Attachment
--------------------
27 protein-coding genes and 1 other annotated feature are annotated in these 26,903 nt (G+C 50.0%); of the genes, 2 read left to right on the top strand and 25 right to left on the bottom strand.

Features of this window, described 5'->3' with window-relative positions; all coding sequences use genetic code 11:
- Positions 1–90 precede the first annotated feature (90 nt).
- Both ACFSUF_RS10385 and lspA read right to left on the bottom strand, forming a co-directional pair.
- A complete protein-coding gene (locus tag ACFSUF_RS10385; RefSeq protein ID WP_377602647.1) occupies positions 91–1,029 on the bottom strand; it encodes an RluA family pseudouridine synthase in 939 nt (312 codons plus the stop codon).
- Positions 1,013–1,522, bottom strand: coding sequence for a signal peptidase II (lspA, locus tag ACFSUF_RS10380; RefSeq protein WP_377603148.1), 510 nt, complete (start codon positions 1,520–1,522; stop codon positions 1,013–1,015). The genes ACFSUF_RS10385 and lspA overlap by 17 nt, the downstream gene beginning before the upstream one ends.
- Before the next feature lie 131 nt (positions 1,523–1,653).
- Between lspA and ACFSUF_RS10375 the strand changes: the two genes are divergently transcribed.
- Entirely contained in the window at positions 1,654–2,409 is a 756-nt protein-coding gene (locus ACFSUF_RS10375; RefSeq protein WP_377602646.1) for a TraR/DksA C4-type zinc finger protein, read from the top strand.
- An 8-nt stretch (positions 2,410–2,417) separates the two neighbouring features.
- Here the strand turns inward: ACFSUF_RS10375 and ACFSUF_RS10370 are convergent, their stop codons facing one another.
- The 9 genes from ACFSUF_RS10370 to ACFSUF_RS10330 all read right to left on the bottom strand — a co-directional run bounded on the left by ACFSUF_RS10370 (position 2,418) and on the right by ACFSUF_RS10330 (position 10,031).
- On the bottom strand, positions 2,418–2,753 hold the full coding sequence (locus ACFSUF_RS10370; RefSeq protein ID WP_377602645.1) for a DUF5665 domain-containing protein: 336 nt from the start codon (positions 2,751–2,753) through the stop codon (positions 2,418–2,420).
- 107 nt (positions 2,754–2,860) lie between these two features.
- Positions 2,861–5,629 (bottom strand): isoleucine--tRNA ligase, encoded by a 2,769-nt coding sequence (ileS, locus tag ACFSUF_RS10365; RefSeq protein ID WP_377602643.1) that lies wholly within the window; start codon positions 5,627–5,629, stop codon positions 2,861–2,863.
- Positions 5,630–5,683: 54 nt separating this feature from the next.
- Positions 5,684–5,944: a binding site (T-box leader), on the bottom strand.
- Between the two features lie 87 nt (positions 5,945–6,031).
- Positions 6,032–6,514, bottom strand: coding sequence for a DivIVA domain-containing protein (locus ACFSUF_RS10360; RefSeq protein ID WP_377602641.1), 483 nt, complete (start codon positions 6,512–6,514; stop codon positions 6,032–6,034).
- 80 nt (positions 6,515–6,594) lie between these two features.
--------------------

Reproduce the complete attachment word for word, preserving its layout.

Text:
27 protein-coding genes and 1 other annotated feature are annotated in these 26,903 nt (G+C 50.0%); of the genes, 2 read left to right on the top strand and 25 right to left on the bottom strand.

Features of this window, described 5'->3' with window-relative positions; all coding sequences use genetic code 11:
- Positions 1–90 precede the first annotated feature (90 nt).
- Both ACFSUF_RS10385 and lspA read right to left on the bottom strand, forming a co-directional pair.
- A complete protein-coding gene (locus tag ACFSUF_RS10385; RefSeq protein ID WP_377602647.1) occupies positions 91–1,029 on the bottom strand; it encodes an RluA family pseudouridine synthase in 939 nt (312 codons plus the stop codon).
- Positions 1,013–1,522, bottom strand: coding sequence for a signal peptidase II (lspA, locus tag ACFSUF_RS10380; RefSeq protein WP_377603148.1), 510 nt, complete (start codon positions 1,520–1,522; stop codon positions 1,013–1,015). The genes ACFSUF_RS10385 and lspA overlap by 17 nt, the downstream gene beginning before the upstream one ends.
- Before the next feature lie 131 nt (positions 1,523–1,653).
- Between lspA and ACFSUF_RS10375 the strand changes: the two genes are divergently transcribed.
- Entirely contained in the window at positions 1,654–2,409 is a 756-nt protein-coding gene (locus ACFSUF_RS10375; RefSeq protein WP_377602646.1) for a TraR/DksA C4-type zinc finger protein, read from the top strand.
- An 8-nt stretch (positions 2,410–2,417) separates the two neighbouring features.
- Here the strand turns inward: ACFSUF_RS10375 and ACFSUF_RS10370 are convergent, their stop codons facing one another.
- The 9 genes from ACFSUF_RS10370 to ACFSUF_RS10330 all read right to left on the bottom strand — a co-directional run bounded on the left by ACFSUF_RS10370 (position 2,418) and on the right by ACFSUF_RS10330 (position 10,031).
- On the bottom strand, positions 2,418–2,753 hold the full coding sequence (locus ACFSUF_RS10370; RefSeq protein ID WP_377602645.1) for a DUF5665 domain-containing protein: 336 nt from the start codon (positions 2,751–2,753) through the stop codon (positions 2,418–2,420).
- 107 nt (positions 2,754–2,860) lie between these two features.
- Positions 2,861–5,629 (bottom strand): isoleucine--tRNA ligase, encoded by a 2,769-nt coding sequence (ileS, locus tag ACFSUF_RS10365; RefSeq protein ID WP_377602643.1) that lies wholly within the window; start codon positions 5,627–5,629, stop codon positions 2,861–2,863.
- Positions 5,630–5,683: 54 nt separating this feature from the next.
- Positions 5,684–5,944: a binding site (T-box leader), on the bottom strand.
- Between the two features lie 87 nt (positions 5,945–6,031).
- Positions 6,032–6,514, bottom strand: coding sequence for a DivIVA domain-containing protein (locus ACFSUF_RS10360; RefSeq protein ID WP_377602641.1), 483 nt, complete (start codon positions 6,512–6,514; stop codon positions 6,032–6,034).
- 80 nt (positions 6,515–6,594) lie between these two features.